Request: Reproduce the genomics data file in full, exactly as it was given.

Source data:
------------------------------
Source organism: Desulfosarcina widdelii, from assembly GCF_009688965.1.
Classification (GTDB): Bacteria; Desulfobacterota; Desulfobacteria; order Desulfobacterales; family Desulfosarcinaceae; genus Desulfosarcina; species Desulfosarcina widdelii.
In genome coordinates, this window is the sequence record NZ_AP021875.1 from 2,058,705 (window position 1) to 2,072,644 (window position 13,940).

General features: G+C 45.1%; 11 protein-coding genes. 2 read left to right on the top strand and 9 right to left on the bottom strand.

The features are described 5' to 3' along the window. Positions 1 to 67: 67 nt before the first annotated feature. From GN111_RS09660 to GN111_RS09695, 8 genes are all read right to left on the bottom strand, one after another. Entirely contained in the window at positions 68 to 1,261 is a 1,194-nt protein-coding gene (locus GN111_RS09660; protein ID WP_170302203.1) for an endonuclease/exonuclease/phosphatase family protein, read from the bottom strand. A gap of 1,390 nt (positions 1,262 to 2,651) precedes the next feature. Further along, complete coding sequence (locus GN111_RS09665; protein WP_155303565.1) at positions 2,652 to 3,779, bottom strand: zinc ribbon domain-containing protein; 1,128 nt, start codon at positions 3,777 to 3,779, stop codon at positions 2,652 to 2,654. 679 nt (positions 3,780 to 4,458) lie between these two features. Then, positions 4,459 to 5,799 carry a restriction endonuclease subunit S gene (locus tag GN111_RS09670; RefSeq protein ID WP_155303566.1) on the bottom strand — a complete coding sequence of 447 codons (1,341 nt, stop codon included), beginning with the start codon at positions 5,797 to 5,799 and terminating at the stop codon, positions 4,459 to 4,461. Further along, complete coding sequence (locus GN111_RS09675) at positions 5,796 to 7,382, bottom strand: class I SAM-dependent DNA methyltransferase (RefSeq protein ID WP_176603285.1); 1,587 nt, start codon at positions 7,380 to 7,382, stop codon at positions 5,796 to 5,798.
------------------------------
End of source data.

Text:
Source organism: Desulfosarcina widdelii, from assembly GCF_009688965.1.
Classification (GTDB): Bacteria; Desulfobacterota; Desulfobacteria; order Desulfobacterales; family Desulfosarcinaceae; genus Desulfosarcina; species Desulfosarcina widdelii.
In genome coordinates, this window is the sequence record NZ_AP021875.1 from 2,058,705 (window position 1) to 2,072,644 (window position 13,940).

General features: G+C 45.1%; 11 protein-coding genes. 2 read left to right on the top strand and 9 right to left on the bottom strand.

The features are described 5' to 3' along the window. Positions 1 to 67: 67 nt before the first annotated feature. From GN111_RS09660 to GN111_RS09695, 8 genes are all read right to left on the bottom strand, one after another. Entirely contained in the window at positions 68 to 1,261 is a 1,194-nt protein-coding gene (locus GN111_RS09660; protein ID WP_170302203.1) for an endonuclease/exonuclease/phosphatase family protein, read from the bottom strand. A gap of 1,390 nt (positions 1,262 to 2,651) precedes the next feature. Further along, complete coding sequence (locus GN111_RS09665; protein WP_155303565.1) at positions 2,652 to 3,779, bottom strand: zinc ribbon domain-containing protein; 1,128 nt, start codon at positions 3,777 to 3,779, stop codon at positions 2,652 to 2,654. 679 nt (positions 3,780 to 4,458) lie between these two features. Then, positions 4,459 to 5,799 carry a restriction endonuclease subunit S gene (locus tag GN111_RS09670; RefSeq protein ID WP_155303566.1) on the bottom strand — a complete coding sequence of 447 codons (1,341 nt, stop codon included), beginning with the start codon at positions 5,797 to 5,799 and terminating at the stop codon, positions 4,459 to 4,461. Further along, complete coding sequence (locus GN111_RS09675) at positions 5,796 to 7,382, bottom strand: class I SAM-dependent DNA methyltransferase (RefSeq protein ID WP_176603285.1); 1,587 nt, start codon at positions 7,380 to 7,382, stop codon at positions 5,796 to 5,798.